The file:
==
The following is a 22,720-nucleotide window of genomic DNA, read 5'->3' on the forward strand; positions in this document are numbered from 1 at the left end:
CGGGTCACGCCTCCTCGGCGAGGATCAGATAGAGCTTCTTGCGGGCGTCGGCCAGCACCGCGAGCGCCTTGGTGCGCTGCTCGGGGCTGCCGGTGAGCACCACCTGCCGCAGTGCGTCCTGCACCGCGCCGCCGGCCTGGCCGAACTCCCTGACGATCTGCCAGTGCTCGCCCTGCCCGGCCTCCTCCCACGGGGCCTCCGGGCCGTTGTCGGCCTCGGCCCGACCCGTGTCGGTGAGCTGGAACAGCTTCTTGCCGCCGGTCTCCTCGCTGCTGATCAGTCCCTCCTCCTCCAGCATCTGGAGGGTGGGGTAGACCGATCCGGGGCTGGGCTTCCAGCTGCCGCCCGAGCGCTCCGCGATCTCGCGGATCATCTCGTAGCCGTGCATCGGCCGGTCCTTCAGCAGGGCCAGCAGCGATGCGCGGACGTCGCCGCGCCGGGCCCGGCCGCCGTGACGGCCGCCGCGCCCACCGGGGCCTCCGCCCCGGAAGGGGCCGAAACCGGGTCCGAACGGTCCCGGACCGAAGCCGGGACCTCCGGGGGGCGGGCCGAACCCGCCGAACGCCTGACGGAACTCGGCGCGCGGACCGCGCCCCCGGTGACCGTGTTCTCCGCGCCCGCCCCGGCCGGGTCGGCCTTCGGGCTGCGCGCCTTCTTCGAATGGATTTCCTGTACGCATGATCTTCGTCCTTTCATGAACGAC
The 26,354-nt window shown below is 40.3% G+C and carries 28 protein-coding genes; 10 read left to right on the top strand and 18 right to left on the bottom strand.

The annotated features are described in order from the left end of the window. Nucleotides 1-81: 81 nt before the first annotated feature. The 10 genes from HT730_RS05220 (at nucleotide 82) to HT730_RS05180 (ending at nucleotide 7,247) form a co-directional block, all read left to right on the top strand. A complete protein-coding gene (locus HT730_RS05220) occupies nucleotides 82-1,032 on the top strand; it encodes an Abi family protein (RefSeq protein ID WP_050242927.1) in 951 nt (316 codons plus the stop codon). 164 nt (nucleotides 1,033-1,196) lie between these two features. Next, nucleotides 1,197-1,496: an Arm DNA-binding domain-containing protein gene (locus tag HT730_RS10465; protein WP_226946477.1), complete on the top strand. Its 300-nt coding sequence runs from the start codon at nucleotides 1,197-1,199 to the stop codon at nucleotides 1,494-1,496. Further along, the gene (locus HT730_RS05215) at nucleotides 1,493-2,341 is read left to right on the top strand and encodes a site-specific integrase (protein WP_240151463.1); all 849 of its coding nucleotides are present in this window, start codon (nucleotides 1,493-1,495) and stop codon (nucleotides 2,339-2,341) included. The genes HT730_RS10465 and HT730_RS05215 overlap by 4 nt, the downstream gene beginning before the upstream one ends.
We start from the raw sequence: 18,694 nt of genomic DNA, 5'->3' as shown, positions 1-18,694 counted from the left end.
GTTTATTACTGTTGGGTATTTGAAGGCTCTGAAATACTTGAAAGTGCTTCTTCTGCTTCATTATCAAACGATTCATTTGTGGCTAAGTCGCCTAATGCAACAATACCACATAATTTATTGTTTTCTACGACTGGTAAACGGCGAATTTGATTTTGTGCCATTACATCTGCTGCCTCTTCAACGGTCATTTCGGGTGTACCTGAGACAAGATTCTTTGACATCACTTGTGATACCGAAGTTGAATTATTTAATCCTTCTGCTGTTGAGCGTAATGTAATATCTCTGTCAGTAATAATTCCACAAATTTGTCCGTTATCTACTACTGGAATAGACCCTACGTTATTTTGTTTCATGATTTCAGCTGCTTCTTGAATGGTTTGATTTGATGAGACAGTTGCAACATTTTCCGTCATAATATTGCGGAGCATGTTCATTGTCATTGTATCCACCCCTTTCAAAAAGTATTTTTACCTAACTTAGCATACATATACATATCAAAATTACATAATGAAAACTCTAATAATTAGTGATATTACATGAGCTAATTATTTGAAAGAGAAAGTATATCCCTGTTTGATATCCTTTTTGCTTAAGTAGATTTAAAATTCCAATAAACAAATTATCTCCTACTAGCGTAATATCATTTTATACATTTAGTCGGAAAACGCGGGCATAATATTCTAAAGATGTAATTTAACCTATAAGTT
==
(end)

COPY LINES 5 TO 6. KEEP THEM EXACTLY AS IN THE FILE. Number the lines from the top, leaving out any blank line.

We start from the raw sequence: 18,694 nt of genomic DNA, 5'->3' as shown, positions 1-18,694 counted from the left end.
GTTTATTACTGTTGGGTATTTGAAGGCTCTGAAATACTTGAAAGTGCTTCTTCTGCTTCATTATCAAACGATTCATTTGTGGCTAAGTCGCCTAATGCAACAATACCACATAATTTATTGTTTTCTACGACTGGTAAACGGCGAATTTGATTTTGTGCCATTACATCTGCTGCCTCTTCAACGGTCATTTCGGGTGTACCTGAGACAAGATTCTTTGACATCACTTGTGATACCGAAGTTGAATTATTTAATCCTTCTGCTGTTGAGCGTAATGTAATATCTCTGTCAGTAATAATTCCACAAATTTGTCCGTTATCTACTACTGGAATAGACCCTACGTTATTTTGTTTCATGATTTCAGCTGCTTCTTGAATGGTTTGATTTGATGAGACAGTTGCAACATTTTCCGTCATAATATTGCGGAGCATGTTCATTGTCATTGTATCCACCCCTTTCAAAAAGTATTTTTACCTAACTTAGCATACATATACATATCAAAATTACATAATGAAAACTCTAATAATTAGTGATATTACATGAGCTAATTATTTGAAAGAGAAAGTATATCCCTGTTTGATATCCTTTTTGCTTAAGTAGATTTAAAATTCCAATAAACAAATTATCTCCTACTAGCGTAATATCATTTTATACATTTAGTCGGAAAACGCGGGCATAATATTCTAAAGATGTAATTTAACCTATAAGTT